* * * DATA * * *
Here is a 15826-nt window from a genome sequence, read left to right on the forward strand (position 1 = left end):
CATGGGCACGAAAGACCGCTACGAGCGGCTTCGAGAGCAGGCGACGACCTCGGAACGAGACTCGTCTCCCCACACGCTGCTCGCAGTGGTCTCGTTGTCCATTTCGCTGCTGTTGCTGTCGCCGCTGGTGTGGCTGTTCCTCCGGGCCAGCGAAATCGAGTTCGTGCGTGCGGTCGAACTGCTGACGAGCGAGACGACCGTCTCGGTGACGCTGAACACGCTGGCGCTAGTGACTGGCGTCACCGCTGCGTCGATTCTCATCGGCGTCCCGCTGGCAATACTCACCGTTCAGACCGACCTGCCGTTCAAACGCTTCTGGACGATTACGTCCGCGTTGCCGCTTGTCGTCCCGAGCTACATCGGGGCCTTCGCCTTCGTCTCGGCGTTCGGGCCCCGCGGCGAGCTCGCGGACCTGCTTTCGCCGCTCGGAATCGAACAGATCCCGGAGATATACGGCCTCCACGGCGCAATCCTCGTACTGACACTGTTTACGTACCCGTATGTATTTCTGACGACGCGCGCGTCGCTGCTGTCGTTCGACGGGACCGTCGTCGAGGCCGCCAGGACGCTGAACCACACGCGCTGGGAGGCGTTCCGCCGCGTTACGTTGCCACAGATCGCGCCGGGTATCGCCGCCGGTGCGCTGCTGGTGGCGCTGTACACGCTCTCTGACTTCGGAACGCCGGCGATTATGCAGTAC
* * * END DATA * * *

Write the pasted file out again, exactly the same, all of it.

Here is a 15826-nt window from a genome sequence, read left to right on the forward strand (position 1 = left end):
CATGGGCACGAAAGACCGCTACGAGCGGCTTCGAGAGCAGGCGACGACCTCGGAACGAGACTCGTCTCCCCACACGCTGCTCGCAGTGGTCTCGTTGTCCATTTCGCTGCTGTTGCTGTCGCCGCTGGTGTGGCTGTTCCTCCGGGCCAGCGAAATCGAGTTCGTGCGTGCGGTCGAACTGCTGACGAGCGAGACGACCGTCTCGGTGACGCTGAACACGCTGGCGCTAGTGACTGGCGTCACCGCTGCGTCGATTCTCATCGGCGTCCCGCTGGCAATACTCACCGTTCAGACCGACCTGCCGTTCAAACGCTTCTGGACGATTACGTCCGCGTTGCCGCTTGTCGTCCCGAGCTACATCGGGGCCTTCGCCTTCGTCTCGGCGTTCGGGCCCCGCGGCGAGCTCGCGGACCTGCTTTCGCCGCTCGGAATCGAACAGATCCCGGAGATATACGGCCTCCACGGCGCAATCCTCGTACTGACACTGTTTACGTACCCGTATGTATTTCTGACGACGCGCGCGTCGCTGCTGTCGTTCGACGGGACCGTCGTCGAGGCCGCCAGGACGCTGAACCACACGCGCTGGGAGGCGTTCCGCCGCGTTACGTTGCCACAGATCGCGCCGGGTATCGCCGCCGGTGCGCTGCTGGTGGCGCTGTACACGCTCTCTGACTTCGGAACGCCGGCGATTATGCAGTAC